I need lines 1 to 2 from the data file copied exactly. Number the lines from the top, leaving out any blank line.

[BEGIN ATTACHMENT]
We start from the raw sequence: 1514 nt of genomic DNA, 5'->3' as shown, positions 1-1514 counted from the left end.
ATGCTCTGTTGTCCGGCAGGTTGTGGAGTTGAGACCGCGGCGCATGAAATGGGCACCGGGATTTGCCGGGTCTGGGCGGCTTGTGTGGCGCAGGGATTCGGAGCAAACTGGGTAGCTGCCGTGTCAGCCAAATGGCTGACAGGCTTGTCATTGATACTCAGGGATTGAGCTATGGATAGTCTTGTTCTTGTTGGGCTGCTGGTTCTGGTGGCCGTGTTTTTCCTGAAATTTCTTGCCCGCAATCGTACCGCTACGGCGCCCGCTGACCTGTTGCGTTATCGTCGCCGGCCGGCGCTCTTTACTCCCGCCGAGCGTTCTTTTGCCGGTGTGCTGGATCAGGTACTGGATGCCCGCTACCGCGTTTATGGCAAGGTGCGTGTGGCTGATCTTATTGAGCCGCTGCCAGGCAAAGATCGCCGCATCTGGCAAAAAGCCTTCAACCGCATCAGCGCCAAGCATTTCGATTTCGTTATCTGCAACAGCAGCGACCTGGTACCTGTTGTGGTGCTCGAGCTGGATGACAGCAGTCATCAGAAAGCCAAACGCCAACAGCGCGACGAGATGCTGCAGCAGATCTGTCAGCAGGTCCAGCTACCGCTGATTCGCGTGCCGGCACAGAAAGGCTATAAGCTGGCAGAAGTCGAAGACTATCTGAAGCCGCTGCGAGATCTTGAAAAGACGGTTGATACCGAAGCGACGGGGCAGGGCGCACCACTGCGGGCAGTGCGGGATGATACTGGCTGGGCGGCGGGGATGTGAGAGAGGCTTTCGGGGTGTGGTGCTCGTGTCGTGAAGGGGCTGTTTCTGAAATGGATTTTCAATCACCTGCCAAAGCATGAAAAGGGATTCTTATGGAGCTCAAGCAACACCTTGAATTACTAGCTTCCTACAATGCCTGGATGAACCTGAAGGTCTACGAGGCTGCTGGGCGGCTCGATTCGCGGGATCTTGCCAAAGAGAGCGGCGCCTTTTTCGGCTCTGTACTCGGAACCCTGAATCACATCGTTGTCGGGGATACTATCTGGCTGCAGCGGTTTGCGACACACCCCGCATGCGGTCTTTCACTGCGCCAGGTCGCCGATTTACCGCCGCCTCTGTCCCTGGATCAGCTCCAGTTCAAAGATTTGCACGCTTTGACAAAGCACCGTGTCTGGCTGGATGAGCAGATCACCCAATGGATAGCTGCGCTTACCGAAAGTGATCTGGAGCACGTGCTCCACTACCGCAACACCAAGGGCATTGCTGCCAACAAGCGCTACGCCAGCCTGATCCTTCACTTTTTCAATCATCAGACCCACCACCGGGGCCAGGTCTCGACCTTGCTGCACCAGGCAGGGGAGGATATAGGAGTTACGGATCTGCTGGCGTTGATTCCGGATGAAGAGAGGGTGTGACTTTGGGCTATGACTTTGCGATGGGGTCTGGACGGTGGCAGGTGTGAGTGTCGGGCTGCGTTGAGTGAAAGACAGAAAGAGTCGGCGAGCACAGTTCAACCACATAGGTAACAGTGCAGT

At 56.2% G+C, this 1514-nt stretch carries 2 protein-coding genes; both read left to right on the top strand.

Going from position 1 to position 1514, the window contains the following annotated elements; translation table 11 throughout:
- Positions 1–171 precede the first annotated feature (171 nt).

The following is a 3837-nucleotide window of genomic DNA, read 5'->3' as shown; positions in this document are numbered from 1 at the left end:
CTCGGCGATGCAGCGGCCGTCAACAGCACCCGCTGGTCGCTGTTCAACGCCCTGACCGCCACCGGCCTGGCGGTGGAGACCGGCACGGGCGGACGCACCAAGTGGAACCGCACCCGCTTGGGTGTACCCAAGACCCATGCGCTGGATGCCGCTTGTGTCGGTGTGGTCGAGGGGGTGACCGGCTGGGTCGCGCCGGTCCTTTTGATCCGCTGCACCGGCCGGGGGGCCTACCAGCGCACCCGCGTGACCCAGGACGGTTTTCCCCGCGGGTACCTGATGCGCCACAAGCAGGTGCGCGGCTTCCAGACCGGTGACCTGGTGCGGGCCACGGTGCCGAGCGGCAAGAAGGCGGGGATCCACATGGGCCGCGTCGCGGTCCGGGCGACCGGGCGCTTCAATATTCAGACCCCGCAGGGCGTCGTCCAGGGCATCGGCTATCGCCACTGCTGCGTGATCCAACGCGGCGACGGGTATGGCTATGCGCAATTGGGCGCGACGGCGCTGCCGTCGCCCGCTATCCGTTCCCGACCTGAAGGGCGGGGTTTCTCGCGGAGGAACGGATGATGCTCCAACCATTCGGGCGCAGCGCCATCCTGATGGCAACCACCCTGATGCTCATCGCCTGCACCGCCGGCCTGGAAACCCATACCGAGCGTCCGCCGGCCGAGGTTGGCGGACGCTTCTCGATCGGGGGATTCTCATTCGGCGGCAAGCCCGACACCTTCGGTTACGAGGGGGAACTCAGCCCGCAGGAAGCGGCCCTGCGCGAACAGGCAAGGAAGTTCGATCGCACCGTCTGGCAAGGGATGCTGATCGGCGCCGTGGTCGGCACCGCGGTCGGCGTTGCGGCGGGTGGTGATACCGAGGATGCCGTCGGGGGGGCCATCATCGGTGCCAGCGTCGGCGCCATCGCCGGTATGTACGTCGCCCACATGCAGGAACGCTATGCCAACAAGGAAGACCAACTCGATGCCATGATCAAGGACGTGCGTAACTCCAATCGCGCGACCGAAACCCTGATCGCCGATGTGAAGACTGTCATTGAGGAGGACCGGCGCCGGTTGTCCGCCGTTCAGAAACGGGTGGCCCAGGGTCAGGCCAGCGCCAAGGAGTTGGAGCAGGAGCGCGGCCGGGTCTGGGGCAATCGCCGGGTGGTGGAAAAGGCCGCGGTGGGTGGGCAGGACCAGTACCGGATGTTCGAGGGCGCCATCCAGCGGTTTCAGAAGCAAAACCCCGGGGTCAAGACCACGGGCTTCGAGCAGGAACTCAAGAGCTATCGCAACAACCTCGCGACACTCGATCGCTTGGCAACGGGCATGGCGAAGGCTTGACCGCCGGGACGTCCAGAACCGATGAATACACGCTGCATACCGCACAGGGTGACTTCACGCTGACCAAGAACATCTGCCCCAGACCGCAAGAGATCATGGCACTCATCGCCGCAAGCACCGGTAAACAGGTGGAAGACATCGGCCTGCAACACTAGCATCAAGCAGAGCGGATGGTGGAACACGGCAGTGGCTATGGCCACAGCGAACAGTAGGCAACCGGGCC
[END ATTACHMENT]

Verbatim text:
We start from the raw sequence: 1514 nt of genomic DNA, 5'->3' as shown, positions 1-1514 counted from the left end.
ATGCTCTGTTGTCCGGCAGGTTGTGGAGTTGAGACCGCGGCGCATGAAATGGGCACCGGGATTTGCCGGGTCTGGGCGGCTTGTGTGGCGCAGGGATTCGGAGCAAACTGGGTAGCTGCCGTGTCAGCCAAATGGCTGACAGGCTTGTCATTGATACTCAGGGATTGAGCTATGGATAGTCTTGTTCTTGTTGGGCTGCTGGTTCTGGTGGCCGTGTTTTTCCTGAAATTTCTTGCCCGCAATCGTACCGCTACGGCGCCCGCTGACCTGTTGCGTTATCGTCGCCGGCCGGCGCTCTTTACTCCCGCCGAGCGTTCTTTTGCCGGTGTGCTGGATCAGGTACTGGATGCCCGCTACCGCGTTTATGGCAAGGTGCGTGTGGCTGATCTTATTGAGCCGCTGCCAGGCAAAGATCGCCGCATCTGGCAAAAAGCCTTCAACCGCATCAGCGCCAAGCATTTCGATTTCGTTATCTGCAACAGCAGCGACCTGGTACCTGTTGTGGTGCTCGAGCTGGATGACAGCAGTCATCAGAAAGCCAAACGCCAACAGCGCGACGAGATGCTGCAGCAGATCTGTCAGCAGGTCCAGCTACCGCTGATTCGCGTGCCGGCACAGAAAGGCTATAAGCTGGCAGAAGTCGAAGACTATCTGAAGCCGCTGCGAGATCTTGAAAAGACGGTTGATACCGAAGCGACGGGGCAGGGCGCACCACTGCGGGCAGTGCGGGATGATACTGGCTGGGCGGCGGGGATGTGAGAGAGGCTTTCGGGGTGTGGTGCTCGTGTCGTGAAGGGGCTGTTTCTGAAATGGATTTTCAATCACCTGCCAAAGCATGAAAAGGGATTCTTATGGAGCTCAAGCAACACCTTGAATTACTAGCTTCCTACAATGCCTGGATGAACCTGAAGGTCTACGAGGCTGCTGGGCGGCTCGATTCGCGGGATCTTGCCAAAGAGAGCGGCGCCTTTTTCGGCTCTGTACTCGGAACCCTGAATCACATCGTTGTCGGGGATACTATCTGGCTGCAGCGGTTTGCGACACACCCCGCATGCGGTCTTTCACTGCGCCAGGTCGCCGATTTACCGCCGCCTCTGTCCCTGGATCAGCTCCAGTTCAAAGATTTGCACGCTTTGACAAAGCACCGTGTCTGGCTGGATGAGCAGATCACCCAATGGATAGCTGCGCTTACCGAAAGTGATCTGGAGCACGTGCTCCACTACCGCAACACCAAGGGCATTGCTGCCAACAAGCGCTACGCCAGCCTGATCCTTCACTTTTTCAATCATCAGACCCACCACCGGGGCCAGGTCTCGACCTTGCTGCACCAGGCAGGGGAGGATATAGGAGTTACGGATCTGCTGGCGTTGATTCCGGATGAAGAGAGGGTGTGACTTTGGGCTATGACTTTGCGATGGGGTCTGGACGGTGGCAGGTGTGAGTGTCGGGCTGCGTTGAGTGAAAGACAGAAAGAGTCGGCGAGCACAGTTCAACCACATAGGTAACAGTGCAGT